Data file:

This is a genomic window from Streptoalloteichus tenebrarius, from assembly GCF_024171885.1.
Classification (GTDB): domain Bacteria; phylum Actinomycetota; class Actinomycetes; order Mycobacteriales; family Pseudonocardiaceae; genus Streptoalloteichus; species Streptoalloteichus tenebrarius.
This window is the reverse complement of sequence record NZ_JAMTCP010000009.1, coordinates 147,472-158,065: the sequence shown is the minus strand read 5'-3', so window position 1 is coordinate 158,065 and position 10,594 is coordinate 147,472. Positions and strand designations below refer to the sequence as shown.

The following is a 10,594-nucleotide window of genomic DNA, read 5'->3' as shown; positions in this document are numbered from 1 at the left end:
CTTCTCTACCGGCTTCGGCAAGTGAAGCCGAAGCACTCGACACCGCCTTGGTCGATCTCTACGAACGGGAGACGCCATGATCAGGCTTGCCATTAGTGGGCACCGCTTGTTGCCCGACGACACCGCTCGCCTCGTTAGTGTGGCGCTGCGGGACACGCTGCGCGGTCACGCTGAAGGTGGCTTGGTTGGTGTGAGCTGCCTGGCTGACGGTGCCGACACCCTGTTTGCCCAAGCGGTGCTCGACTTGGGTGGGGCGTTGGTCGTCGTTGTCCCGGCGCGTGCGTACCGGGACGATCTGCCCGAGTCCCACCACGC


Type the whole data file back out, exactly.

This is a genomic window from Streptoalloteichus tenebrarius, from assembly GCF_024171885.1.
Classification (GTDB): domain Bacteria; phylum Actinomycetota; class Actinomycetes; order Mycobacteriales; family Pseudonocardiaceae; genus Streptoalloteichus; species Streptoalloteichus tenebrarius.
This window is the reverse complement of sequence record NZ_JAMTCP010000009.1, coordinates 147,472-158,065: the sequence shown is the minus strand read 5'-3', so window position 1 is coordinate 158,065 and position 10,594 is coordinate 147,472. Positions and strand designations below refer to the sequence as shown.

The following is a 10,594-nucleotide window of genomic DNA, read 5'->3' as shown; positions in this document are numbered from 1 at the left end:
CTTCTCTACCGGCTTCGGCAAGTGAAGCCGAAGCACTCGACACCGCCTTGGTCGATCTCTACGAACGGGAGACGCCATGATCAGGCTTGCCATTAGTGGGCACCGCTTGTTGCCCGACGACACCGCTCGCCTCGTTAGTGTGGCGCTGCGGGACACGCTGCGCGGTCACGCTGAAGGTGGCTTGGTTGGTGTGAGCTGCCTGGCTGACGGTGCCGACACCCTGTTTGCCCAAGCGGTGCTCGACTTGGGTGGGGCGTTGGTCGTCGTTGTCCCGGCGCGTGCGTACCGGGACGATCTGCCCGAGTCCCACCACGC